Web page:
Global Genes and Child Neurology Foundation Release Principles for Rare Disease Access and Care
September 3, 2020
Rare Daily Staff
Global Genes and the Child Neurology Foundation released a report outlining a set of guiding principles for rare disease care and access that the groups said are universally relevant to all patients with rare diseases.
The report grows out of the groups’ Rare Access to Critical Therapies collaboration begun in 2018. It is based on multi-stakeholder workshops and rare disease landscape and literature evaluations led by the collaboration, which involves leading patient, provider, research, and industry organizations.
The collaboration was formed to address the unmet need and variability in care for patients with rare disease, and to ensure the rare disease patient perspective was considered as part of broader public discussions and policy that could improve patient access to therapies.
The report highlights five guiding principles of rare disease care and patient access that it said is universal to all rare disease patients, across markets. It calls them a set of “fundamental expectations” that all health stakeholders should acknowledge and act upon. They include:
- Timely and sustainable access to diagnostic testing that rapidly informs appropriate patient care and treatments
- Timely and sustainable access to the highest quality care and most effective treatments that address underlying disease or key symptoms
- Value assessment processes that provide timely and sustainable access to current and future therapies for which patient-centric benefit is the deciding factor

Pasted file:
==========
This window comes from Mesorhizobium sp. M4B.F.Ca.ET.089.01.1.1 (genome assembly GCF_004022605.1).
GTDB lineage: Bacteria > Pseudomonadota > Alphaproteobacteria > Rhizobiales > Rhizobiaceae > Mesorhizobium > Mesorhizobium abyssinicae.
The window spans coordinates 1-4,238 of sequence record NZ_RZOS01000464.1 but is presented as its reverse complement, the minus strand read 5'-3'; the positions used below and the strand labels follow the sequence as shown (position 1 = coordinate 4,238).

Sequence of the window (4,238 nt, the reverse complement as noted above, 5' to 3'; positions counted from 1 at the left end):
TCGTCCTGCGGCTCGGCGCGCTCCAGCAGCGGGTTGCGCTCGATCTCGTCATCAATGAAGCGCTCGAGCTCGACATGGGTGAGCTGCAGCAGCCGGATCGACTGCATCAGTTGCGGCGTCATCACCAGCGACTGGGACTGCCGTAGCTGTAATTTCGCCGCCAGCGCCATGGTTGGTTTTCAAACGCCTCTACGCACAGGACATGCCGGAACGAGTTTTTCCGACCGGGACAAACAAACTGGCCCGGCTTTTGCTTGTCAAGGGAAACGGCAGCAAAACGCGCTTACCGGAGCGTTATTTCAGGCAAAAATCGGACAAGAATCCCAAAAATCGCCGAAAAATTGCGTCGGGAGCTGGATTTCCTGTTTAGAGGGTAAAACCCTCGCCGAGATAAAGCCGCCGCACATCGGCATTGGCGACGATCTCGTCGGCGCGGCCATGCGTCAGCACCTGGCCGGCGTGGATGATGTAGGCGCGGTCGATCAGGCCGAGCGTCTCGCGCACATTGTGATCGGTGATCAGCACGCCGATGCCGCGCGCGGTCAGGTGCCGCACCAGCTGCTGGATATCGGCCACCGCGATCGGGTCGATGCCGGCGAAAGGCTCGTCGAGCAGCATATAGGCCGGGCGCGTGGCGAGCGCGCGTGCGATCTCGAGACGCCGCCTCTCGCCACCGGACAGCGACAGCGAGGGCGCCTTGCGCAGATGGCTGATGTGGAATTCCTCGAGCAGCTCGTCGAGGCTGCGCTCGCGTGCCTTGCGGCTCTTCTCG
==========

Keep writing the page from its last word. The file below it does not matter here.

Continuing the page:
- Fulfilling quality of life while lessening the disease burden for both patients and caregivers
- Standards of care that reflect acceptance of each patient’s uniqueness and equality for all patients regardless of disease rarity
“The aggregate impact of rare diseases is as significant as diseases considered national priorities, though individual patient impact is often more profound. As such, our approaches to achieving each guiding principle must consider the efficiencies of broader solutions, while not missing the variability of individual patient needs,” said Eric Faulkner, the report’s lead author and vice president of precision and transformative medicine at Evidera, and executive director of the Genomics, Biotech and Emerging Technology Institute of the National Association of Managed Care Physicians. “This report shows that there remains much work to do to strike the right balance for rare disease patients, despite breakthrough areas of progress.”
Photo: Eric Faulkner, the report’s lead author and vice president of precision and transformative medicine at Evidera, and executive director of the Genomics, Biotech and Emerging Technology Institute of the National Association of Managed Care Physicians
Sign up for updates straight to your inbox.